1. Clinical symptoms mimic those in patients with typical disc herniation.

2. Incidence at a slightly younger age at an upper intervertebral level.

3. A round to oval lesion with a low T1 and a high T2 signal intensity on the MRI.

4. Minimal degeneration of involved disc on discography / CT discography or MRI.

5. Connection between the cyst and the corresponding intervertebral disc on discograms with reproduction of severe pain in affected leg during injection.

6. Satisfactory clinical results after surgical excision of the cyst.

7. Cyst wall consisting of dense fibrous connective tissue.

8. Absence of disc material or a specific lining cell layer on HP Examination.

The etiopathogenesis of disc cysts proposed are

1. Resorbed epidural haematoma.

2. Focal degeneration and cystic softening of collagenous connective tissue of the disc with fluid production.

3. Injury to the cyst wall vasculature during discography.

The patient reported by us developed symptoms following an injury and the MRI was consistent with cystic degeneration in the intervertebral disc. Discography, CT discography and MRI are the investigation modalities of choice. MR imaging with sagittal T2 and enhanced T1 images is a non-invasive modality that can identify the communication between the cyst and the intervertebral disc. Intraoperatively, the cyst contained clear serous fluid and the disc space was devoid of disc material.MR images of our patient revealed a significant posterocentral disc protrusion at L5-S1 level. T1 hypo intensity and T2 hyperintensity within the protruded disc and the parent disc suggested the presence of fluid, which was confirmed during surgery. The cystic disc component was subligamentous with an intact outer annulus. The description of a disc cyst according to the literature reports is a fluid filled lesion outside the annulus and communicating with the parent disc through a rupture in the annulus. The patient discussed in this report had MRI features that were different from that of the classical disc cyst described in literature.  This may be the result of a posttraumatic cystic degeneration of the intervertebral disc with the formation of a fluid filled cystic cavity. Surgical decompression is advised only for those whose symptoms were unresponsive to non-operative treatment. Interlaminar fenestration and decompression of the cyst has been shown to provide a satisfactory outcome. Report of good results in patients treated by CT guided puncture and steroid injection is also available. Our patient had been symptomatic for 6 months before surgery and had a good outcome after interlaminar fenestration and cyst decompression.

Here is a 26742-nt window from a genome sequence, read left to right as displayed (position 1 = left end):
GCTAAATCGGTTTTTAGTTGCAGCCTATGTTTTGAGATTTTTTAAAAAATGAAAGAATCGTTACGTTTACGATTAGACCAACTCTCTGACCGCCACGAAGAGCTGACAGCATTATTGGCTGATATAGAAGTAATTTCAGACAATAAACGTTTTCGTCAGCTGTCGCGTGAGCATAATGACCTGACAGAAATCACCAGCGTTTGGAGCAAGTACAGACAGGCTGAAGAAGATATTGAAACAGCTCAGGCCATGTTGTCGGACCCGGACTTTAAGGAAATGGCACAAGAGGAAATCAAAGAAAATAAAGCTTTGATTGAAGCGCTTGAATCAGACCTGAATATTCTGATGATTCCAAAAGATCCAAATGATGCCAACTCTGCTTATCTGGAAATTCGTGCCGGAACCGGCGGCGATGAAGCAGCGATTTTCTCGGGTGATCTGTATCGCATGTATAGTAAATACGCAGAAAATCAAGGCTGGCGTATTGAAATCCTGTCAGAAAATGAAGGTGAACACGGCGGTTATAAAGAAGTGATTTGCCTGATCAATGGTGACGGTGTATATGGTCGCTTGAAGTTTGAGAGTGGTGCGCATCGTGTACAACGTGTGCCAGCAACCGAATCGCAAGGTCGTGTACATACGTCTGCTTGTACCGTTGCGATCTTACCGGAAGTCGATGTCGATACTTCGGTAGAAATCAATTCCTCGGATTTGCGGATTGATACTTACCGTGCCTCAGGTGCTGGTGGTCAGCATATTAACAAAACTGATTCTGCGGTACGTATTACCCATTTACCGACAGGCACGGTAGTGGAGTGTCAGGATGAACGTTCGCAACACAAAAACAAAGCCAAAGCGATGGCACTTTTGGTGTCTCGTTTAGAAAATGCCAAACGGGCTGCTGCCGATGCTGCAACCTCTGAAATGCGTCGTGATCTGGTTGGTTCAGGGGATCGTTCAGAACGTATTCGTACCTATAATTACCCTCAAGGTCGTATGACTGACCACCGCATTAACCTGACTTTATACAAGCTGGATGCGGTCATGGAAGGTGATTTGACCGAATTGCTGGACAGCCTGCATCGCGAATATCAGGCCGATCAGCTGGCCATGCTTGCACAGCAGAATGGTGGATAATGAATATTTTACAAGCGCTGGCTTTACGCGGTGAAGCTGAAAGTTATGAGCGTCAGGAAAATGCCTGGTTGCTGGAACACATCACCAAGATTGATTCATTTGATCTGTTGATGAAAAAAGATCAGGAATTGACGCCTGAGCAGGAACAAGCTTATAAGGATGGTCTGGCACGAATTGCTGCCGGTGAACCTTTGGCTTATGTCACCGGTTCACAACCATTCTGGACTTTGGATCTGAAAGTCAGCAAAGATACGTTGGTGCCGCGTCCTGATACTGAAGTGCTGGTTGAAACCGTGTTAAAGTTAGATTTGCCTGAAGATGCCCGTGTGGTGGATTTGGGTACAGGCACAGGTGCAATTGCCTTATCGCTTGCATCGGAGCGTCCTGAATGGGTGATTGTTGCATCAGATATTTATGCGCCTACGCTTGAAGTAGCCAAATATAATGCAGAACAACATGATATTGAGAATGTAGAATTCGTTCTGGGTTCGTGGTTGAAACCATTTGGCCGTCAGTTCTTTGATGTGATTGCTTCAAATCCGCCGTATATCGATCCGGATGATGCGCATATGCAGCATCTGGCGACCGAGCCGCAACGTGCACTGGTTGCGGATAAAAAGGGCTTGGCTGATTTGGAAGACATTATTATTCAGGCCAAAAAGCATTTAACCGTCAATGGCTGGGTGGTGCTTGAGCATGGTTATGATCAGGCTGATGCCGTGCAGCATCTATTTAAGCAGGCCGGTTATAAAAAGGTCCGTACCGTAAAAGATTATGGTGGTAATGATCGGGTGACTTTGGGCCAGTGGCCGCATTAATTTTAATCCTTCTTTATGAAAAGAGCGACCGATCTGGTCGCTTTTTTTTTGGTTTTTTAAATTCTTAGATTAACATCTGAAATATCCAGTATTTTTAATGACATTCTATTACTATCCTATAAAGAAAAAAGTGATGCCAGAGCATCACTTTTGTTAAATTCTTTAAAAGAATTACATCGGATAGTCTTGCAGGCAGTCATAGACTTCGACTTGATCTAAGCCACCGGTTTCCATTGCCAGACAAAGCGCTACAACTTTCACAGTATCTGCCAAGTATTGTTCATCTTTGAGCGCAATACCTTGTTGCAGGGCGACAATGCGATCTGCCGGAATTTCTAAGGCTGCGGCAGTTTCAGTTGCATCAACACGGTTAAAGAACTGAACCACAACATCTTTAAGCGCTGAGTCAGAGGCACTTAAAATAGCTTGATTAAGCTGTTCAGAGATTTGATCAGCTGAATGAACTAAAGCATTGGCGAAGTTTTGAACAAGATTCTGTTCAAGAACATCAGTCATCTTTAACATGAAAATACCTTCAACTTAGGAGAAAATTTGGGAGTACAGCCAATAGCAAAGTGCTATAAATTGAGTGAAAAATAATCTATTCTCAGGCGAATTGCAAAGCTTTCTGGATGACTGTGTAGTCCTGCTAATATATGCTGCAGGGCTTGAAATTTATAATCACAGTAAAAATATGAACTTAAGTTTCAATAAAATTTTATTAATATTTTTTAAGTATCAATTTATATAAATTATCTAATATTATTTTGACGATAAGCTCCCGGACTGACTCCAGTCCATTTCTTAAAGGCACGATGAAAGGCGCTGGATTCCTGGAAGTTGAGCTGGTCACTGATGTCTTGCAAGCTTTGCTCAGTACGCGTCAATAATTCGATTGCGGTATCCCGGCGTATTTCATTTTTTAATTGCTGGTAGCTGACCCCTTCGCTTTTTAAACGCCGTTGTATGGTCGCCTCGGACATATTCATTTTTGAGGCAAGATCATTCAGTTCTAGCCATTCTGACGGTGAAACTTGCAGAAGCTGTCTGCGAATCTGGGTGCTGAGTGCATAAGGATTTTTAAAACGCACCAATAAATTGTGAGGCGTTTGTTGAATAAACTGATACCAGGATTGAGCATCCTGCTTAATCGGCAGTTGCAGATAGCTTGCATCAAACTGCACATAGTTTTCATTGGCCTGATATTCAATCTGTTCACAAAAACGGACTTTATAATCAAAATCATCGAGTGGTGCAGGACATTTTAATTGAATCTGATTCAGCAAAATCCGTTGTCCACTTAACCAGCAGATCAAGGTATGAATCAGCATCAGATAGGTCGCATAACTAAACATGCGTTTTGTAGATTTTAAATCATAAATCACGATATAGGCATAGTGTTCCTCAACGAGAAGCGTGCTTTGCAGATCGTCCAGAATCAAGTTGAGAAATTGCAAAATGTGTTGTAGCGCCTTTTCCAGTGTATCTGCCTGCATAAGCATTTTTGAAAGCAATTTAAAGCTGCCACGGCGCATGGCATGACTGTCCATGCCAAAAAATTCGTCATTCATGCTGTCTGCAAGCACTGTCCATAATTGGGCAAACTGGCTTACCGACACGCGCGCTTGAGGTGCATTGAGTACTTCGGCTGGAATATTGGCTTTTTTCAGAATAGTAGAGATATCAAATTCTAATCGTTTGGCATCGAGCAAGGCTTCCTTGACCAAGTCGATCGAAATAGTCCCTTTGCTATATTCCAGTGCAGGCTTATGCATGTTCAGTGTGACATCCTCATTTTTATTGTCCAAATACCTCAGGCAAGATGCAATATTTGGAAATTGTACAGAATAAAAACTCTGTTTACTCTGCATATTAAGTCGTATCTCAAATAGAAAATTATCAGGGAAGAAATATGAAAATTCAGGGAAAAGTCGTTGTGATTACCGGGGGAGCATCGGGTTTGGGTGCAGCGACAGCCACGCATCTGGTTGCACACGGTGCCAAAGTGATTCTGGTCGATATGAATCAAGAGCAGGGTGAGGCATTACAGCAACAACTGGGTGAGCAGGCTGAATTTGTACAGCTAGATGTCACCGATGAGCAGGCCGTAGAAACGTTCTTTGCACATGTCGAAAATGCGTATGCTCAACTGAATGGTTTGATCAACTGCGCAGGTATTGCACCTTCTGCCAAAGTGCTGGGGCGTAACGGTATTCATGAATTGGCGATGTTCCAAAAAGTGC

Conclusion:

A fluid filled cyst confined within the annulus and directly extending from the parent disc, which had undergone cystic degeneration to be replaced by fluid, is a variant of the disc cyst described in literature. Disc cysts occur at a younger age and may be preceded by an injury. To the best of our knowledge this is the youngest patient reported with an intervertebral disc cyst. The clinical features closely resemble that of a herniated intervertebral disc and can be differentiated by the characteristic MRI features. Surgical decompression gives good results.